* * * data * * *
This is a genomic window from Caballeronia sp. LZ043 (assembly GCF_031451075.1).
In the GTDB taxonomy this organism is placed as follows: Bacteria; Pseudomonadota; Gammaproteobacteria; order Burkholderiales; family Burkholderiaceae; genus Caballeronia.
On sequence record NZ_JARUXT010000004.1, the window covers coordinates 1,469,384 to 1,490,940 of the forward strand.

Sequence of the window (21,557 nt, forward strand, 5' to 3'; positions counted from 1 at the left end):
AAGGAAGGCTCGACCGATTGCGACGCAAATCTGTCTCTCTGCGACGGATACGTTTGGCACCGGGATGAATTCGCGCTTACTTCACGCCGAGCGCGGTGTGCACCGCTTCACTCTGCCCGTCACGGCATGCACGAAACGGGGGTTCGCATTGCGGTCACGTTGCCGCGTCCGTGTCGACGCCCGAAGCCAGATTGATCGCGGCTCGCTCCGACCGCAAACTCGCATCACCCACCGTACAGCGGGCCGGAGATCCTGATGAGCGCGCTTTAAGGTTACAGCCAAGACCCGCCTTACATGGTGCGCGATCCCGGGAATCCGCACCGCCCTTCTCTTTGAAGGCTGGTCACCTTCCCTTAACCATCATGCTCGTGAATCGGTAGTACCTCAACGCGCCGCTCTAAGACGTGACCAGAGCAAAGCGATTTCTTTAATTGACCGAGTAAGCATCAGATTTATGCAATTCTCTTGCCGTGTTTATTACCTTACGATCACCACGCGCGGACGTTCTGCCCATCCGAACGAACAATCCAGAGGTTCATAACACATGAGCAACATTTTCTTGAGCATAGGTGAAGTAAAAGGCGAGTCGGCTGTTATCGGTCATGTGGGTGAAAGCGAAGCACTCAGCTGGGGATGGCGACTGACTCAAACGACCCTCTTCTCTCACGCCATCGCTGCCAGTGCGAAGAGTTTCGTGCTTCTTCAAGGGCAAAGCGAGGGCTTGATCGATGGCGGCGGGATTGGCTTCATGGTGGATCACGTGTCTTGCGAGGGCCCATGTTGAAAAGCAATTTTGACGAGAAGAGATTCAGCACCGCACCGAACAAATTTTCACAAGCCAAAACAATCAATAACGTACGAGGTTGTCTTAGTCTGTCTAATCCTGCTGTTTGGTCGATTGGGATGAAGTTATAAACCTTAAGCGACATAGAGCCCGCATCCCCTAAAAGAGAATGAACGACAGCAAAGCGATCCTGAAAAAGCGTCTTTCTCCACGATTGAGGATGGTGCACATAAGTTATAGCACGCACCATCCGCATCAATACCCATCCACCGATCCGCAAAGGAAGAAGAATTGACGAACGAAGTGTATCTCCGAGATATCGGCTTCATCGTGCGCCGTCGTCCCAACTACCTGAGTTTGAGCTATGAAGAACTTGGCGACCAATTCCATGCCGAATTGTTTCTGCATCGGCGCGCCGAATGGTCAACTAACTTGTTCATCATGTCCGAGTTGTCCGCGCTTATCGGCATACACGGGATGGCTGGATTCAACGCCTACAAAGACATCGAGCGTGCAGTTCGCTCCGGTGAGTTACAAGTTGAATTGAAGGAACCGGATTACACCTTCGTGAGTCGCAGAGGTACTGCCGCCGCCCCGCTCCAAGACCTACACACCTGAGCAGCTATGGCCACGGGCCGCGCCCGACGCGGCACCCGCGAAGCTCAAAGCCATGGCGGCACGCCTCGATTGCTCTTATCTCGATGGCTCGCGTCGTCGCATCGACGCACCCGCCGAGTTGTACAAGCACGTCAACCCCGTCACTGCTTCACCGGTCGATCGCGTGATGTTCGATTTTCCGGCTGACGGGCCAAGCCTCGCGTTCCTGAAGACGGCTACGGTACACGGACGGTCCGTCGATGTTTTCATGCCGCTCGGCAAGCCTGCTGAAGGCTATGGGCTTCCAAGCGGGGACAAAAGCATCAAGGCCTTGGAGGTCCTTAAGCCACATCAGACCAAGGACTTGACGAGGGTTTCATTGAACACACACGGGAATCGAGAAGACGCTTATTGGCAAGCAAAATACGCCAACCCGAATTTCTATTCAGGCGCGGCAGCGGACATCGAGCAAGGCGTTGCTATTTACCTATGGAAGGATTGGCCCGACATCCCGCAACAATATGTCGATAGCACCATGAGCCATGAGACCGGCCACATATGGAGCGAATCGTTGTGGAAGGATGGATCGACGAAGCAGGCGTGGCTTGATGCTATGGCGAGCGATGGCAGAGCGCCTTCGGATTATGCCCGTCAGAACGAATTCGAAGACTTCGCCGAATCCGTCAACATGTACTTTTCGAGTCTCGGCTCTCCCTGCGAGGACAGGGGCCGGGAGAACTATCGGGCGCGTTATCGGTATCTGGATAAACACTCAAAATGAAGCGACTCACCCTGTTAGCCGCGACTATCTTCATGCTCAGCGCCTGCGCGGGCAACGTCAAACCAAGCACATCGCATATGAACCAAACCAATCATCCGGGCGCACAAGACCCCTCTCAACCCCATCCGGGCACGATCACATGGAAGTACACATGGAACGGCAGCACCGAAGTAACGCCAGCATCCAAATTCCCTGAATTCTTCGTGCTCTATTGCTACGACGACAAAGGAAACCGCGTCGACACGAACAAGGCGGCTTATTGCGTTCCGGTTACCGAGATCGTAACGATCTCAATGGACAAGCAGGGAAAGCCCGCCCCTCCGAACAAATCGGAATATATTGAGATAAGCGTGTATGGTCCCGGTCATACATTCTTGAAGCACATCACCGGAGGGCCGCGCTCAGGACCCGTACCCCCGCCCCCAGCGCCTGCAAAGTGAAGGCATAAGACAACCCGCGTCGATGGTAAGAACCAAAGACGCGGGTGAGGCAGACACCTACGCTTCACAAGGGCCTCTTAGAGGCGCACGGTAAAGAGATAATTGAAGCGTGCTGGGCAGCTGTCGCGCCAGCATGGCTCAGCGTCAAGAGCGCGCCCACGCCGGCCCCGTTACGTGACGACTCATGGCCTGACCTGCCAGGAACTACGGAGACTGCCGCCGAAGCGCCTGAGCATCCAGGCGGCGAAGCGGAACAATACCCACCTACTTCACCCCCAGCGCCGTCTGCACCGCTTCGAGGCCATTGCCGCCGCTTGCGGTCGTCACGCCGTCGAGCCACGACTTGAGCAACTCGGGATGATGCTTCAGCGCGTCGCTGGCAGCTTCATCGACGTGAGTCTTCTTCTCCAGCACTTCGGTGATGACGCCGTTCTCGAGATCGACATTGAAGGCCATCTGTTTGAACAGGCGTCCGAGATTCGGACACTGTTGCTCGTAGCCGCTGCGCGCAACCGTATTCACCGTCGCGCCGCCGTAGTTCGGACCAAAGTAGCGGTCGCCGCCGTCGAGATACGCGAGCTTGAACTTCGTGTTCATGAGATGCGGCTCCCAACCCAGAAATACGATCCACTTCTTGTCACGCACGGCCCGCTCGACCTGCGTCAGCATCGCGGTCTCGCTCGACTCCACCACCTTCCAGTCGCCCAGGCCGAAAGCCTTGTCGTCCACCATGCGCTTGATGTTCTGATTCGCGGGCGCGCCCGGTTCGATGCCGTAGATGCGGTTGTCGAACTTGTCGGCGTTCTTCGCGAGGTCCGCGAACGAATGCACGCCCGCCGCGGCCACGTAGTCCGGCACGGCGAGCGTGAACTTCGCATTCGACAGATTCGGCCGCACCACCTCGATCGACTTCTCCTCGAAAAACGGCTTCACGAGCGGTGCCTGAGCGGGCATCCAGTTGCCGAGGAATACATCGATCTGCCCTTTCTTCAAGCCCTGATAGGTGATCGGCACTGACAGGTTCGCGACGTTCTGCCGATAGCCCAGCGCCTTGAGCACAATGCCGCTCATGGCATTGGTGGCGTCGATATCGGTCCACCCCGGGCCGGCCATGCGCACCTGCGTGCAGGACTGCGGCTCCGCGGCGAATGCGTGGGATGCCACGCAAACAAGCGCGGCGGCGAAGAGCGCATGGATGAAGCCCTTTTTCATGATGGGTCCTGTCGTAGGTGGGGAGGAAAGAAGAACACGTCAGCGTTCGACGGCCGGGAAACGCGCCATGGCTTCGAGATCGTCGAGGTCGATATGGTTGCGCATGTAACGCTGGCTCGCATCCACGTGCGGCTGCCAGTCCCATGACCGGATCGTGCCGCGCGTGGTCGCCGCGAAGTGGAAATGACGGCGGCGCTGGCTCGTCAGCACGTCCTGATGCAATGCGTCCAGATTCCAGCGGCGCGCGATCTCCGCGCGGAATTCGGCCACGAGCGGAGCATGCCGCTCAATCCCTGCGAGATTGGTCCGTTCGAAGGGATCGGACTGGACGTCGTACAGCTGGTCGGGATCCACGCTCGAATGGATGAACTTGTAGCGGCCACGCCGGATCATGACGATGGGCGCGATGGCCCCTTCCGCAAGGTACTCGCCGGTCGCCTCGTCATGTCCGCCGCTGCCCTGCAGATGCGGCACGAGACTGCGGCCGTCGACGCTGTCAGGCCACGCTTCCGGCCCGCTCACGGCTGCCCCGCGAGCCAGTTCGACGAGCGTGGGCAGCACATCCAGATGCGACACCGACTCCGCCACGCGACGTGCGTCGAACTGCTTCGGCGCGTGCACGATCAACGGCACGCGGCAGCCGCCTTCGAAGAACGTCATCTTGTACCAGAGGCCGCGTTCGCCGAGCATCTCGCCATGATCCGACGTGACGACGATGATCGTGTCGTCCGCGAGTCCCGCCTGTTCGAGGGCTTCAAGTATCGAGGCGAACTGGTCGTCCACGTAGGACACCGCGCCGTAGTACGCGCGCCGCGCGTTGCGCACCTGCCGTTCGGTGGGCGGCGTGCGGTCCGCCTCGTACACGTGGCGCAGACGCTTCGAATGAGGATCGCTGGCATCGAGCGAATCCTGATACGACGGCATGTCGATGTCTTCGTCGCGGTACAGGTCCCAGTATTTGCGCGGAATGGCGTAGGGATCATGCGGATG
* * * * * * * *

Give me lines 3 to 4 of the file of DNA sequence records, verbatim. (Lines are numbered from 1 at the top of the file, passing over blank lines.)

On sequence record NZ_JARUXT010000004.1, the window covers coordinates 1,469,384 to 1,490,940 of the forward strand.

Sequence of the window (21,557 nt, forward strand, 5' to 3'; positions counted from 1 at the left end):